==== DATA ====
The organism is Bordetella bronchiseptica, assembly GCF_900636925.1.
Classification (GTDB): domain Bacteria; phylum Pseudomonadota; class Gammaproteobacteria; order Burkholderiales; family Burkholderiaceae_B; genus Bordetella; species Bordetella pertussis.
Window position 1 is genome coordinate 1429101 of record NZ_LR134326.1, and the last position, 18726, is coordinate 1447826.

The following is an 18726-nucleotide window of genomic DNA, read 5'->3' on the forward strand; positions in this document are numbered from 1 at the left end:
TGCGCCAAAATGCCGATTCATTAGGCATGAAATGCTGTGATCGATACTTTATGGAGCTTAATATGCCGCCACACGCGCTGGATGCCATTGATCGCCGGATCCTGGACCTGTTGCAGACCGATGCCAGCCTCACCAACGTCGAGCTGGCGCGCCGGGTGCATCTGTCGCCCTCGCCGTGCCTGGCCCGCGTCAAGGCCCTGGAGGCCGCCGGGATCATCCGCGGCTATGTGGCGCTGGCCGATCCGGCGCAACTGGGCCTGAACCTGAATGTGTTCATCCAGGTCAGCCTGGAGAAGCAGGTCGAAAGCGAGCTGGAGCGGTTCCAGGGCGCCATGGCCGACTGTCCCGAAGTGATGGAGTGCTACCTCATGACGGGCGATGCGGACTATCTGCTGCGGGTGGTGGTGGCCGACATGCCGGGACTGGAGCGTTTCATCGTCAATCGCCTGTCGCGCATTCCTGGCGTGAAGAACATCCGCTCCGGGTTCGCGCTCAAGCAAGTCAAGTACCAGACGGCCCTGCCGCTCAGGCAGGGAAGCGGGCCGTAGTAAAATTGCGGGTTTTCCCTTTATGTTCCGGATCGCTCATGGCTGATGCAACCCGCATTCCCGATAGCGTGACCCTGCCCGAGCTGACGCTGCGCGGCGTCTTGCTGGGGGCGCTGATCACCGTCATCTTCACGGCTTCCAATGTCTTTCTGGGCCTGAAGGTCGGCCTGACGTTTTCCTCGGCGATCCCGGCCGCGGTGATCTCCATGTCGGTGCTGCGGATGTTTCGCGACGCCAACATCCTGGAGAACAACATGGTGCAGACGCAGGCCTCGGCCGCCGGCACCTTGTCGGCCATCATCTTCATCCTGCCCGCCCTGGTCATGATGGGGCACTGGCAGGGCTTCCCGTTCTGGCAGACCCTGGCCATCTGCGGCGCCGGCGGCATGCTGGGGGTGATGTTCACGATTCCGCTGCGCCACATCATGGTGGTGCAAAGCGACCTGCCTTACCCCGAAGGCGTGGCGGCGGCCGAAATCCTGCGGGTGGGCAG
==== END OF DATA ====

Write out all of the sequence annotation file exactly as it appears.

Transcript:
The organism is Bordetella bronchiseptica, assembly GCF_900636925.1.
Classification (GTDB): domain Bacteria; phylum Pseudomonadota; class Gammaproteobacteria; order Burkholderiales; family Burkholderiaceae_B; genus Bordetella; species Bordetella pertussis.
Window position 1 is genome coordinate 1429101 of record NZ_LR134326.1, and the last position, 18726, is coordinate 1447826.

The following is an 18726-nucleotide window of genomic DNA, read 5'->3' on the forward strand; positions in this document are numbered from 1 at the left end:
TGCGCCAAAATGCCGATTCATTAGGCATGAAATGCTGTGATCGATACTTTATGGAGCTTAATATGCCGCCACACGCGCTGGATGCCATTGATCGCCGGATCCTGGACCTGTTGCAGACCGATGCCAGCCTCACCAACGTCGAGCTGGCGCGCCGGGTGCATCTGTCGCCCTCGCCGTGCCTGGCCCGCGTCAAGGCCCTGGAGGCCGCCGGGATCATCCGCGGCTATGTGGCGCTGGCCGATCCGGCGCAACTGGGCCTGAACCTGAATGTGTTCATCCAGGTCAGCCTGGAGAAGCAGGTCGAAAGCGAGCTGGAGCGGTTCCAGGGCGCCATGGCCGACTGTCCCGAAGTGATGGAGTGCTACCTCATGACGGGCGATGCGGACTATCTGCTGCGGGTGGTGGTGGCCGACATGCCGGGACTGGAGCGTTTCATCGTCAATCGCCTGTCGCGCATTCCTGGCGTGAAGAACATCCGCTCCGGGTTCGCGCTCAAGCAAGTCAAGTACCAGACGGCCCTGCCGCTCAGGCAGGGAAGCGGGCCGTAGTAAAATTGCGGGTTTTCCCTTTATGTTCCGGATCGCTCATGGCTGATGCAACCCGCATTCCCGATAGCGTGACCCTGCCCGAGCTGACGCTGCGCGGCGTCTTGCTGGGGGCGCTGATCACCGTCATCTTCACGGCTTCCAATGTCTTTCTGGGCCTGAAGGTCGGCCTGACGTTTTCCTCGGCGATCCCGGCCGCGGTGATCTCCATGTCGGTGCTGCGGATGTTTCGCGACGCCAACATCCTGGAGAACAACATGGTGCAGACGCAGGCCTCGGCCGCCGGCACCTTGTCGGCCATCATCTTCATCCTGCCCGCCCTGGTCATGATGGGGCACTGGCAGGGCTTCCCGTTCTGGCAGACCCTGGCCATCTGCGGCGCCGGCGGCATGCTGGGGGTGATGTTCACGATTCCGCTGCGCCACATCATGGTGGTGCAAAGCGACCTGCCTTACCCCGAAGGCGTGGCGGCGGCCGAAATCCTGCGGGTGGGCAG